Mental illness refers to a medical condition that negatively affects individual’s thinking, feeling, mood, ability to relate to the others as well as his/her daily activities (National Alliance on Mental Illness, 2013).
We will write a custom Essay on Medical Issues: Mental Illness specifically for you
301 certified writers online
The various types of mental illnesses include depression, schizophrenia, bipolar disorder, obsessive-compulsive disorder (OCD), anxiety and borderline personality disorder and post-traumatic stress disorder (PTSD) (National Alliance on Mental Illness, 2013). This research analyzes the experience and influence of mental illness diagnosis on a patient. (Caplan & Cosgrove, 2004)
Mental illness diagnosis is the process of correcting and curing the mental disorders which are experienced by patients. The effects of a mental illness diagnosis are several. The first effect is violence; many patients, when suffering from some condition, do not take it well and often exhibit resistance when diagnosed with mental illness (Brooker & Repper, 2009).
Exposure to violence contributes to higher levels of stress. Hence they use tobacco to curb the stress, which in turn leads to heart diseases and cancer, and this may become very detrimental to the patient.
The second effect of mental illness diagnosis is psychosis; this refers to the experience of a patient to lose contact with the aspects of reality (National Alliance on Mental Illness, 2013). Psychosis may be transient, intermittent, short term, or long term psychiatric condition (Caplan & Cosgrove, 2004). In the event of a patient experiencing psychosis, it becomes a very challenging time for the family of the patient.
The third effect is trauma; this is whereby the patient is suffering and as a result, becomes overwhelmed with the situation. Trauma causes a lot of pain to the patient, and it takes the collective efforts of friends and family to address this problem. The last effect of mental illness diagnosis is the borderline personality.
Analyzing the mental illness diagnosis, it should be noted that the first experience is a misdiagnosis and inappropriate mental health treatment. This has adverse results on a patient as they cause self-destructive behaviors. The patient can resolve to drug and alcohol abuse, and in turn, this may lead to the patient being violent (Porter, 2012).
Secondly, when a doctor diagnoses mental illness properly, the diagnosis must be done since a wrong diagnosis can lead to other long term effects. Physical diagnosis is usually performed through interviews and lab tests. Also, the diagnostic approach that many doctors may use to diagnose mental illness is referred to as MINT, which refers to Metabolic, Infectious, Neurologic, Traumatic model.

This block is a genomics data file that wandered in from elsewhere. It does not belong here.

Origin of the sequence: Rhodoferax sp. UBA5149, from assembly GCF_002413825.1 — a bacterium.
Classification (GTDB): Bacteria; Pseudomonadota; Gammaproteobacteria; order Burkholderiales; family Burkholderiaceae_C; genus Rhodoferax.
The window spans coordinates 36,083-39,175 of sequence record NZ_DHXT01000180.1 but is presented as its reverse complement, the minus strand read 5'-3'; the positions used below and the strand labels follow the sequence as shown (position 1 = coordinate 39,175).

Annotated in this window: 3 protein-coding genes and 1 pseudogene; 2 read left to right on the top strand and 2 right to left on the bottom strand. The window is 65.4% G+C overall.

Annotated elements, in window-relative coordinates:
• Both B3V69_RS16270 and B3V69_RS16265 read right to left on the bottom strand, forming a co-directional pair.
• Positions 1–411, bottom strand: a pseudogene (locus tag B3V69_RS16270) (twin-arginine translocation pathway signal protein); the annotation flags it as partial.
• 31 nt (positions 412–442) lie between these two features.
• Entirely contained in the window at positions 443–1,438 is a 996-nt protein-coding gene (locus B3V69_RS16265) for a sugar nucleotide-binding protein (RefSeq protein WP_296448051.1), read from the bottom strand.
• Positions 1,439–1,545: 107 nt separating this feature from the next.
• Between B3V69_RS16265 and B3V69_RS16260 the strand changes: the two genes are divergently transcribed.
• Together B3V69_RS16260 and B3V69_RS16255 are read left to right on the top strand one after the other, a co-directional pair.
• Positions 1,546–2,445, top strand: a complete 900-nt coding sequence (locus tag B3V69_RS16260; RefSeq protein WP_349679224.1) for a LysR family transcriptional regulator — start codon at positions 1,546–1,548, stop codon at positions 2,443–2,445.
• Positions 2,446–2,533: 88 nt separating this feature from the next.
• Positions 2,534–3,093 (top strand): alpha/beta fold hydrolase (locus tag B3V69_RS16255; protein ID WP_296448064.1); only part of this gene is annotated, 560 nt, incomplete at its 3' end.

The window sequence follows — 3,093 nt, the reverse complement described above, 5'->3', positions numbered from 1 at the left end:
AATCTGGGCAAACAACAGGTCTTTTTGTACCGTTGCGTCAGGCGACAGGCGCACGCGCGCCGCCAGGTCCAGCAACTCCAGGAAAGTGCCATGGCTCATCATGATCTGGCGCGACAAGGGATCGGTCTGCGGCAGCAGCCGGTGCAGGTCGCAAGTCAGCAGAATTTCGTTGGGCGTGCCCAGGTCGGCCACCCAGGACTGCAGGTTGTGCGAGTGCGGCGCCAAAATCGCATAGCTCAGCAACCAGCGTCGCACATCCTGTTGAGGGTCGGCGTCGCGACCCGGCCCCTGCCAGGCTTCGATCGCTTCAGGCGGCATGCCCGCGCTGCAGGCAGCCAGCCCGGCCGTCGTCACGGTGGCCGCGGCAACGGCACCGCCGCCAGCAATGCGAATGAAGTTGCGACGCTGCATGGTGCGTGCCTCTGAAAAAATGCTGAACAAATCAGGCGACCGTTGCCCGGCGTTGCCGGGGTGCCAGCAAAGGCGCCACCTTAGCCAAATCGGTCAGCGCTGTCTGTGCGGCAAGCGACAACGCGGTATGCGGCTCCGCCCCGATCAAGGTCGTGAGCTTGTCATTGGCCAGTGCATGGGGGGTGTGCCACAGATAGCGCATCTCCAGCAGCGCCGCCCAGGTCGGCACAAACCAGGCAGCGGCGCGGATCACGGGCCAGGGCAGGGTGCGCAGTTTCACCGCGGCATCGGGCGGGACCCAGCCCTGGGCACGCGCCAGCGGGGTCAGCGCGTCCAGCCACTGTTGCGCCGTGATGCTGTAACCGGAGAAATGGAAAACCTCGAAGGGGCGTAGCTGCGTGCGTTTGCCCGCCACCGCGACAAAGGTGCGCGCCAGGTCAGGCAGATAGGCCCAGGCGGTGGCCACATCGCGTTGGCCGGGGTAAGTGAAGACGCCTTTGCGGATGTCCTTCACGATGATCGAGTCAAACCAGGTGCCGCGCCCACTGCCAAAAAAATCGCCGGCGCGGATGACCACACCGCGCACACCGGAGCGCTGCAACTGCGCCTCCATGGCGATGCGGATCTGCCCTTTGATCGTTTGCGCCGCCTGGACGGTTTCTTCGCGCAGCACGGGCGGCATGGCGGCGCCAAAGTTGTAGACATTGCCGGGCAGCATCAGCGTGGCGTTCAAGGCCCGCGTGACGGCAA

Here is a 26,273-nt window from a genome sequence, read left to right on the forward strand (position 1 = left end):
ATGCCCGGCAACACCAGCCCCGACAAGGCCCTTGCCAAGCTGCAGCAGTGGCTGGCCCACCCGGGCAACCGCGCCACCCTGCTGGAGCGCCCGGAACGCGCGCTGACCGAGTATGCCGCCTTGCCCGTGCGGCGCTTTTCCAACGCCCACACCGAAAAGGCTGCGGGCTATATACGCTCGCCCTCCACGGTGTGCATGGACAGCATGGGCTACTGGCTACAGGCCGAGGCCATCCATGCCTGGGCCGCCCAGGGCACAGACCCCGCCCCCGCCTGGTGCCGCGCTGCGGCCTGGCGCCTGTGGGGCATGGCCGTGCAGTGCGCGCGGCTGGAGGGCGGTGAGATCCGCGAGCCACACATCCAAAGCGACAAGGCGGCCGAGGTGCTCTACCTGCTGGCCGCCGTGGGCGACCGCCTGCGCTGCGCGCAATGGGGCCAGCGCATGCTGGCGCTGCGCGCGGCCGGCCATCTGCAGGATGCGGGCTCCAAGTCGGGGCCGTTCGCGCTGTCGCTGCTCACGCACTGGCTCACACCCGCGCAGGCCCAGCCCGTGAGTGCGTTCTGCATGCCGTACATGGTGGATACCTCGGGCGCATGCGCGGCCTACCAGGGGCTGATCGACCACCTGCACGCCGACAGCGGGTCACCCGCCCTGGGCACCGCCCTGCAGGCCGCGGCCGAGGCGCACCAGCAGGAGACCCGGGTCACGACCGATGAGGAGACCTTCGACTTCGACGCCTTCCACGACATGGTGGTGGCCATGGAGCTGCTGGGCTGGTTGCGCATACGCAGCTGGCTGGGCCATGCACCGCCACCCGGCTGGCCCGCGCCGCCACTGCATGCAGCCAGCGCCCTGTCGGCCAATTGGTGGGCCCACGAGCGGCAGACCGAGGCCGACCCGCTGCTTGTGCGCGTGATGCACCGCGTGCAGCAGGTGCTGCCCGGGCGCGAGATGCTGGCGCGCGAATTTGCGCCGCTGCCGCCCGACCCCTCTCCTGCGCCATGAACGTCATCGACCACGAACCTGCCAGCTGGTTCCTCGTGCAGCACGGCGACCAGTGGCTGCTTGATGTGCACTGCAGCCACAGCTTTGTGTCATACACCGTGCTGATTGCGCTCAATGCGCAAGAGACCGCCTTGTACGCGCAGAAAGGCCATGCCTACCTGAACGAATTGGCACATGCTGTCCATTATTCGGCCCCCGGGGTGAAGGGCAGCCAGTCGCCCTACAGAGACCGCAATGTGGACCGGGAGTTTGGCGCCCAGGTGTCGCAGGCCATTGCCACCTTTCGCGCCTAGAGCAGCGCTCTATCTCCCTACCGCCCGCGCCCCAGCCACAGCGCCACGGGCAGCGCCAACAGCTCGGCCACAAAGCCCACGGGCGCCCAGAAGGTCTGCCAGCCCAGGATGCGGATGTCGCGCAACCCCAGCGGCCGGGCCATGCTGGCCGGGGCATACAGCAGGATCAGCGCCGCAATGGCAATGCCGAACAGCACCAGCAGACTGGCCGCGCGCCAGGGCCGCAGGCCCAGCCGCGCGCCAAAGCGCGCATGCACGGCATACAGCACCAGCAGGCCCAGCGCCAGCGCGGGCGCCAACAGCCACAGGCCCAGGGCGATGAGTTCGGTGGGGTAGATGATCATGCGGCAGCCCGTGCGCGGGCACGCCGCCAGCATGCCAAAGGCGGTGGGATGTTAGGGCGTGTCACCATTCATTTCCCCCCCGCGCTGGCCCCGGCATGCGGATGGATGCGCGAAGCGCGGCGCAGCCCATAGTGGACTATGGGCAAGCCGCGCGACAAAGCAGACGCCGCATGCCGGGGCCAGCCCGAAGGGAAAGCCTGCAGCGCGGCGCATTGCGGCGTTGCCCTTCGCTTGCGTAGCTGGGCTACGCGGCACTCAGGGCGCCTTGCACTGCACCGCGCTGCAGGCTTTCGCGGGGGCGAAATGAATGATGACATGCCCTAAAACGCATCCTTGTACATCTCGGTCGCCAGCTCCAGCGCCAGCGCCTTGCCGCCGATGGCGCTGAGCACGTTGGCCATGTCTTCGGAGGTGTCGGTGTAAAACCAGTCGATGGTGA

Considering the four steps, in the metabolic phase, the doctor ascertains if a patient has taken drugs and if a toxicology screen test has been performed.
The physician also tries to find out whether the patient has taken steroids or amphetamines or is trying to refrain from taking alcohol (Brooker & Repper, 2009). In the Infectious phase, the doctor tries to find out if there is an infectious process like, for example, Lyme disease or meningitis that could be related to psychosis.
The Neurological phase is where it is ascertained if a neurologic condition is present. The doctor tries to find out if it is a neurological condition that is causing the symptoms experienced by the patient (Porter, 2012). An example of a neurological condition is temporal lobe epilepsy; it is a seizure in a part of the brain that involves the wrong perception of reality and hallucinations.
Finally, during the traumatic stage, the doctor ascertains if there has been a traumatic brain injury. The history of the patient about head injuries and trauma are analyzed. This experience is very painful for the patient to handle, and it is usually a hard time for the concerned family members.
Brooker, C., & Repper, J. (2009). Mental health: From policy to practice. Edinburgh: Churchill Livingstone Elsevier.
Caplan, P. & Cosgrove, L. (2004). Bias in psychiatric diagnosis. Lanham: Toronto: Jason Aronson.
Get your first paper with 15% OFF
National Alliance on Mental Illness. (2013). Mental illness: What you need to know. Retrieved from http://www.nami.org/Content/NavigationMenu/Inform_Yourself/About_Mental_Illness/By_Illness/MentalIllnessBrochure.pdf
Porter, R. (2012). Madness: a brief history. Oxford, UK: Oxford University Press